May 26, 2012

School's Out!

School finished up for Carter and Grace this past Friday at Hillcrest International School, and needless to say, they are happy to have a break!  It was a big adjustment for them to go from homeschooling to a "real" school setting.  For the most part, they have done quite well.  Here are a few pictures from this past semester.

The school truly is international, with students and teachers from the U.S., Canada, Korea, Australia, PNG, and Holland, and probably a few others I don't know about.
Mount Cyclops looms up behind the school property, which is situated on a hill above the city of Sentani.

Grace and some of her classmates work on a geometry project.

Luke is involved in a homeschool art club that meets weekly, and this is one of his projects.

This has been Zoe's big accomplishment of the semester - reading!  For over a year she's been working at it, and able to read simple books.  But just a few weeks ago something clicked for her and she took off!  Teaching each of the kids to read has been one of the most satisfying things I've done as a mom. (David wants me to point out that this is not Zoe's normal bed  - though she would very much love it to be.  She just happened to be sleeping in our room one night when I took this picture.)
Zoe flies at the Field Day obstacle course.
Luke nailed the bean bag toss.
Grace takes aim at her math teacher in the Dunk Tank.

Grace's sixth-grade class got to participate in a cool project, assisting Bible translators with proofreading over a new translation for printing errors (like ink smudges or blank pages).

There is a long-standing tradition at HIS for the eighth-graders to be whisked away for a day of fun near the end of school for what is known as the "Eighth-Grade Sneak".  It comes as a total surprise to the students - they don't know when it will happen or where they will go.  Carter was very much looking forward to this event.  This year their teacher took them to Base G, one of the local beaches, then to Pizza Hut for dinner, and the school for a movie.

The boys slept in hammocks at school property.  Lookin' pretty cozy, Carter!

Another tradition for the eighth-graders is a banquet to recognize their completion of middle school.  Everyone got dressed up, even us moms and dads, and we were served a lovely meal by the seventh-grade class.  Each of the parents had the opportunity to share some words of wisdom and encouragement to our kids as they look forward to entering a new phase of life - high school!

I can't believe it, really.  One, that I am old enough to be the mother of a high schooler, and two, that said high-schooler is old enough to be in high school.  We are looking forward to our summer with the kids.  No big plans - hopefully just lots of time for trips to the beach, hikes, reading, and hanging out together.

May 01, 2012

I have some new friends I would like to introduce.  Esther and Wes have been serving in the interior of Papua for many years.  David has flown into their village several times, and recently they spent some time in Sentani at the MAF guest house and we were able to get to know them a bit.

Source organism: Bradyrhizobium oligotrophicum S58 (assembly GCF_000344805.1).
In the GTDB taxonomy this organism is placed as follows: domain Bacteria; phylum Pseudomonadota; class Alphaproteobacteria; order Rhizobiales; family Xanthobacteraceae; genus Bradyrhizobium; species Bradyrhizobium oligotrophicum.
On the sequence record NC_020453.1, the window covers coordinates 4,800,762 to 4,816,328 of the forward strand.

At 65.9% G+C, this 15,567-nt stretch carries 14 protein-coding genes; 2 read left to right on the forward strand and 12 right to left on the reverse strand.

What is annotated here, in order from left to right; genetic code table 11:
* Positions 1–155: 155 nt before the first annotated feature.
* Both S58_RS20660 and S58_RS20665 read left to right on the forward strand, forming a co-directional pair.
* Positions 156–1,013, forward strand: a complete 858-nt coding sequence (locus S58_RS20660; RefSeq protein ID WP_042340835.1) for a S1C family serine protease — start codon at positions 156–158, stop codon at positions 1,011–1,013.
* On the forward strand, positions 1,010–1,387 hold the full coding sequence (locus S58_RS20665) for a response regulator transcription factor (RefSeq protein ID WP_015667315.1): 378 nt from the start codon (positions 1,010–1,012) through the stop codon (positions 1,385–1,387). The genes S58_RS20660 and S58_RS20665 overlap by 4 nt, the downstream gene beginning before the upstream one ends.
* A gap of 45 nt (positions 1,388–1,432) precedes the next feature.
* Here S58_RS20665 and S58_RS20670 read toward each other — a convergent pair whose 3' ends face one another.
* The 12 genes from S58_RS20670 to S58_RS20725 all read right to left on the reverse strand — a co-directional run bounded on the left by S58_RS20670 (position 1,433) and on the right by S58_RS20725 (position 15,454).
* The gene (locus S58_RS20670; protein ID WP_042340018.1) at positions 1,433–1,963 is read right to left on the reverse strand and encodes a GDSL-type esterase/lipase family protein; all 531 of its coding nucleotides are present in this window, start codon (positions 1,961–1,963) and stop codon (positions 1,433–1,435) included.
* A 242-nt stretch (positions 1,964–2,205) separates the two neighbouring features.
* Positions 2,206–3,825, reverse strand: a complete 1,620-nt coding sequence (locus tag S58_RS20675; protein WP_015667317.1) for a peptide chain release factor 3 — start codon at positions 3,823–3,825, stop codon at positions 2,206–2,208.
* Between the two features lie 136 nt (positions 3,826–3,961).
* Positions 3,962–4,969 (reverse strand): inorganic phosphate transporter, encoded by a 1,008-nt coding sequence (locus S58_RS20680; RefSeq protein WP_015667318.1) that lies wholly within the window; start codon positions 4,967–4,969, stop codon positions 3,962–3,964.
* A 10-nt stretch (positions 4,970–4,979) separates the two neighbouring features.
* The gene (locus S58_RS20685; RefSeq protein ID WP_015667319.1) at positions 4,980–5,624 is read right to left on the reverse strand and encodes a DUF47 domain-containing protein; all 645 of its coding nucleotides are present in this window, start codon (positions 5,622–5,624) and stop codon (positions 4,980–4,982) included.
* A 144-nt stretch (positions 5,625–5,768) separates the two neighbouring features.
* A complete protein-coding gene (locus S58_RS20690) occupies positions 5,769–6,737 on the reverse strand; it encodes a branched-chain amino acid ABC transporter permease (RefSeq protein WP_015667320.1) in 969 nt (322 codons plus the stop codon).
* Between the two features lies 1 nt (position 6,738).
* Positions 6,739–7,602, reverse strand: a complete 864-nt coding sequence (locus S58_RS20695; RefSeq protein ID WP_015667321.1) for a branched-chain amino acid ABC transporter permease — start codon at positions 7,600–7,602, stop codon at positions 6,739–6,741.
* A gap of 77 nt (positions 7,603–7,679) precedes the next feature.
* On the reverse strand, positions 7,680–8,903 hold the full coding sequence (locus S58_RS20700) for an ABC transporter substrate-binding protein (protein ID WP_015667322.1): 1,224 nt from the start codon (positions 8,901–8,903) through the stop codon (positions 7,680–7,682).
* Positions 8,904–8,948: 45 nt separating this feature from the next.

David with Wes and Esther in the village of Mamit
Wes is a bit of a legend around here, as his dad was one of two missionaries who were killed by cannibals in 1968 while trying to reach the remote Yali people.  Their story is told in the book Lords of the Earth by Don Richardson.
Wes (right) and MAF pilot Mike Brown look down the Mamit airstrip

In the village of Mamit, Wes teaches at the Bible school and Esther works with the children of the Bible school students.  They told us of how discouraging their work can be at times.  The older grandma and grandpa generation can read, but many of the younger generation are illiterate.  The education system in the interior regions is inadequate at best, with many schools opening for only a week each semester.  Students *advance* through the school system without having spent much time in the school, and many kids lack a basic knowledge of reading and math.

Esther is trying to at least give the kids of the Bible school students the ability to read.  They also provide basic medical care for the people of their village, and Wes is involved in keeping the hydroelectric generator going. Through it all, they try to live out a faithful Christian witness before the Yali people.  Even though Christianity has been in this area of Papua for a while, Wes says, "The Gospel has to impact each generation."

Wes and Esther live a very simple life. No fridge, no internet, a limited diet.  They eat mostly what the locals eat (yams and greens), supplemented with rice and noodles, and eggs when they can get them.  Esther talks about eggs like they are gold, and she says if they have them, she and Wes will share an egg a day, and that gives them an extra boost for their work.

I am humbled by Wes and Esther.  Their humility, their faith, their sense of humor in the face of daunting living conditions is a testimony to those around them.  After hearing about the situation in Mamit, I was ready to head back with them and join them in their work!  But before I could start packing my bag, David reminded me that we are here in Sentani, to provide support for Wes and Esther.  Without the MAF plane, they would not get the supplies they need, their mail, their eggs, so many things.

After our visit, Esther sent me a sweet letter of encouragement, with pictures of people in their village who have been helped by David and the MAF plane.  She listed some different things that came in via MAF:

*Much needed whiteboard ink so the kids can learn to read
*Asthma medicine for one of the Bible school students
*Glue for cut and paste
*New shirts to replace the rags the children wear
*Bar and laundry soap, so the families can avoid scabies
*Vitamins for women, to keep them alive and families intact

What a blessing it is to serve people like Wes and Esther!